107CD - Charlotte Keeffe - Right Here, Right Now - CD plus download

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Solo, Duo, Quartet and Ensemble Music from Charlotte Keeffe


This first release from the dynamic trumpet player features Charlotte Keeffe in a number of configurations recorded mainly live over the last three years. The four Quartet recordings on the disk find Charlotte in her group with guitar, bass and drums – the music is melodic, soaring, incisive jazz. By contrast, the tracks with the venerable London Improvisers Orchestra find Charlotte in a conduction mode, spontaneously creating structures and textures from this very large group of players. The solo and duo tracks on the record highlight Charlotte’s love of live electronic transformation of her sound. Taken as a whole this collection sets out a varied musical stall for this exciting young player / composer.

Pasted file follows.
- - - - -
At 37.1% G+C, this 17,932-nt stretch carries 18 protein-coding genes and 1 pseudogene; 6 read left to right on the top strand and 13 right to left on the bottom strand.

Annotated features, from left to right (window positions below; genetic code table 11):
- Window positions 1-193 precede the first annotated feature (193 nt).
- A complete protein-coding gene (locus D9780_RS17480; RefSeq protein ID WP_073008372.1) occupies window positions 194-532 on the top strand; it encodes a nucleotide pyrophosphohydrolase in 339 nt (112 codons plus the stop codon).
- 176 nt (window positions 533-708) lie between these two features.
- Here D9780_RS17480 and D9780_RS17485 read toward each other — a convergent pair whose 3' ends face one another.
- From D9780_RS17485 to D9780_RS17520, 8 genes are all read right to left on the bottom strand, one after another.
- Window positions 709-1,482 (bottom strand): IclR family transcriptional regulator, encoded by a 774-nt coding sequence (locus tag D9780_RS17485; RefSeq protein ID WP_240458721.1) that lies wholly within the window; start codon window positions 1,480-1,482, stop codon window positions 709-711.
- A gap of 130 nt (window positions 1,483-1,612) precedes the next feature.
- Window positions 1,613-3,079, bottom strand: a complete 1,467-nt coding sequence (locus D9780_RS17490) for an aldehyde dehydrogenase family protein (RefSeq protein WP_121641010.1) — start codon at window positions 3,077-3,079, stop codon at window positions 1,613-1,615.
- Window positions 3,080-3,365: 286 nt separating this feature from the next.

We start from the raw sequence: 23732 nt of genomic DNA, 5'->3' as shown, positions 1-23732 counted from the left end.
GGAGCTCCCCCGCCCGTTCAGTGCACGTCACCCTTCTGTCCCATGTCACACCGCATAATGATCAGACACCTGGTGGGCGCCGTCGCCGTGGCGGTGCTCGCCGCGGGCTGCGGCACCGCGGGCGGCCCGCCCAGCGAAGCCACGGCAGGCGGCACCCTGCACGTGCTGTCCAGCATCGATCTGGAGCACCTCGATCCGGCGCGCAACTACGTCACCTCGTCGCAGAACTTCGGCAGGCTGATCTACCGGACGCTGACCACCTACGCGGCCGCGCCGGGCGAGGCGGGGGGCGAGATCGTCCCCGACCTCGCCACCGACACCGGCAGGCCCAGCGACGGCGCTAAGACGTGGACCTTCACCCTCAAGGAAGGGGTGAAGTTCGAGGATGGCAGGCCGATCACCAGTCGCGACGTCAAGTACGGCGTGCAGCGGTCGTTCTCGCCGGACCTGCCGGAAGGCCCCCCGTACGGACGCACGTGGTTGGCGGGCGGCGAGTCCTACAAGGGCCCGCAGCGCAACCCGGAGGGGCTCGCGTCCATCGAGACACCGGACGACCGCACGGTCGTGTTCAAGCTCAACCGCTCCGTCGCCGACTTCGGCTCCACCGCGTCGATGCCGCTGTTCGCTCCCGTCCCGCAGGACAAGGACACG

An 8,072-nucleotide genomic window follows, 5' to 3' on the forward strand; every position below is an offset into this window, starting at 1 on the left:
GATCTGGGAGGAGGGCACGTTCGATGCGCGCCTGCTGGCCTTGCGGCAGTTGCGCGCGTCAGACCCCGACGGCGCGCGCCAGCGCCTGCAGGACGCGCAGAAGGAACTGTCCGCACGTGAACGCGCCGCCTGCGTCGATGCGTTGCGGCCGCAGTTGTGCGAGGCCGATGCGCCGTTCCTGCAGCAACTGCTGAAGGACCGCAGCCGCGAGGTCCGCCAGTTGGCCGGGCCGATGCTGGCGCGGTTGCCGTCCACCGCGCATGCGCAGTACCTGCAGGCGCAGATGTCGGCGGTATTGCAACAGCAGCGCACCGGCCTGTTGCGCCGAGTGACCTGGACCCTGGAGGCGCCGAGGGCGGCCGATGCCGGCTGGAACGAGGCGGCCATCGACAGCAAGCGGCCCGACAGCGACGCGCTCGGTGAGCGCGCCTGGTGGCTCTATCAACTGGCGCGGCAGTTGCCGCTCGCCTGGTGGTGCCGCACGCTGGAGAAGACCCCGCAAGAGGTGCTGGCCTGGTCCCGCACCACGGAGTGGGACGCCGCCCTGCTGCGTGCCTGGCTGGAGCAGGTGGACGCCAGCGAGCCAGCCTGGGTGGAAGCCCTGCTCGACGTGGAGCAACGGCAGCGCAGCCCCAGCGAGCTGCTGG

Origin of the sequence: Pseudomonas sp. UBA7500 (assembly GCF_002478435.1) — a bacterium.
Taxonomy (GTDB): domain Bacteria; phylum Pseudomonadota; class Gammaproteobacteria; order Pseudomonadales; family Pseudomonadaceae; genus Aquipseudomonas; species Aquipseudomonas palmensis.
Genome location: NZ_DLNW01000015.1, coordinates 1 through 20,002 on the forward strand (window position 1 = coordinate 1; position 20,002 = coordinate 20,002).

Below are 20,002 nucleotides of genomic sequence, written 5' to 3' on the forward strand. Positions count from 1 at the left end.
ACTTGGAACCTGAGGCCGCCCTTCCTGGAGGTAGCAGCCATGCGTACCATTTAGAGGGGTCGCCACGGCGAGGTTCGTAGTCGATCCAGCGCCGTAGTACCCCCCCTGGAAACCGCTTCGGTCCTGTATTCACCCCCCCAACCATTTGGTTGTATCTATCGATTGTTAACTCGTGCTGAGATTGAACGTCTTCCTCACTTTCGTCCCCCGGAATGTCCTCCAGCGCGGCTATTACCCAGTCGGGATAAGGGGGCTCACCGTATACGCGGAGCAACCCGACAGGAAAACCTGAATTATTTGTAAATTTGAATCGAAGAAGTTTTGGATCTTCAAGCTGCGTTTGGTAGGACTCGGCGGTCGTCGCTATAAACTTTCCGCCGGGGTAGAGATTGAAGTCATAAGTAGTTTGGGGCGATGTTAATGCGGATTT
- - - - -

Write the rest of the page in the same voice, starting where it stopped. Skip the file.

In Charlotte's words: Right Here, Right Now is an exciting collaboration of over 60 improvising musicians and artists from all over the world! Including British stalwart improvising musicians Steve Beresford, Caroline Kraabel, John Edwards and vocalists Maggie Nicols and Phil Minton amongst the improvised textures of the large ensemble pieces (London Improvisers Orchestra).

It’s been captured visually by sensational artist Gina Southgate, who created the artwork on the front and disc covers especially for this Discus Music release.

It’s always been a necessity for me to make music, but it feels like only recently that I’m truly allowing myself to just play, just be, in the right here, right now…